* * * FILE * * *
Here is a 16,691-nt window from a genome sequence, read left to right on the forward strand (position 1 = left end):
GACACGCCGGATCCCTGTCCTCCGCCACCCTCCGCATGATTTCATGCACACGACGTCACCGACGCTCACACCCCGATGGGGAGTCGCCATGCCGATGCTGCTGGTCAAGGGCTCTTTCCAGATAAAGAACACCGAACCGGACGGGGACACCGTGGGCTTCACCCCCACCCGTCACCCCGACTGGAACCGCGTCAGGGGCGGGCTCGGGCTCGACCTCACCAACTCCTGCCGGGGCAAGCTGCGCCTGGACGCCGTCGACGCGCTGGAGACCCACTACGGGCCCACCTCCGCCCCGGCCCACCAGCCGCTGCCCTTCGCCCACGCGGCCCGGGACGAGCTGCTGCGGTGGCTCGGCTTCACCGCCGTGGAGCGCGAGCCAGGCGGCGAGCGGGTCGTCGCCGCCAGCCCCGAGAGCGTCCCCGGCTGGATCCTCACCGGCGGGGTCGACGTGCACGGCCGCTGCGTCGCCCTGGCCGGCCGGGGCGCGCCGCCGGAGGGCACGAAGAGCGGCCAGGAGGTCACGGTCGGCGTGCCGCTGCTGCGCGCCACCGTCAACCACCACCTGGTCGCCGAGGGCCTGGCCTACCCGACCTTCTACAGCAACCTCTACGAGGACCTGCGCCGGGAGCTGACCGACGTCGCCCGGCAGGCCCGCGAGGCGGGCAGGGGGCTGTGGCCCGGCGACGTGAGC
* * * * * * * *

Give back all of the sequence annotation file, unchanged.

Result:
Here is a 16,691-nt window from a genome sequence, read left to right on the forward strand (position 1 = left end):
GACACGCCGGATCCCTGTCCTCCGCCACCCTCCGCATGATTTCATGCACACGACGTCACCGACGCTCACACCCCGATGGGGAGTCGCCATGCCGATGCTGCTGGTCAAGGGCTCTTTCCAGATAAAGAACACCGAACCGGACGGGGACACCGTGGGCTTCACCCCCACCCGTCACCCCGACTGGAACCGCGTCAGGGGCGGGCTCGGGCTCGACCTCACCAACTCCTGCCGGGGCAAGCTGCGCCTGGACGCCGTCGACGCGCTGGAGACCCACTACGGGCCCACCTCCGCCCCGGCCCACCAGCCGCTGCCCTTCGCCCACGCGGCCCGGGACGAGCTGCTGCGGTGGCTCGGCTTCACCGCCGTGGAGCGCGAGCCAGGCGGCGAGCGGGTCGTCGCCGCCAGCCCCGAGAGCGTCCCCGGCTGGATCCTCACCGGCGGGGTCGACGTGCACGGCCGCTGCGTCGCCCTGGCCGGCCGGGGCGCGCCGCCGGAGGGCACGAAGAGCGGCCAGGAGGTCACGGTCGGCGTGCCGCTGCTGCGCGCCACCGTCAACCACCACCTGGTCGCCGAGGGCCTGGCCTACCCGACCTTCTACAGCAACCTCTACGAGGACCTGCGCCGGGAGCTGACCGACGTCGCCCGGCAGGCCCGCGAGGCGGGCAGGGGGCTGTGGCCCGGCGACGTGAGC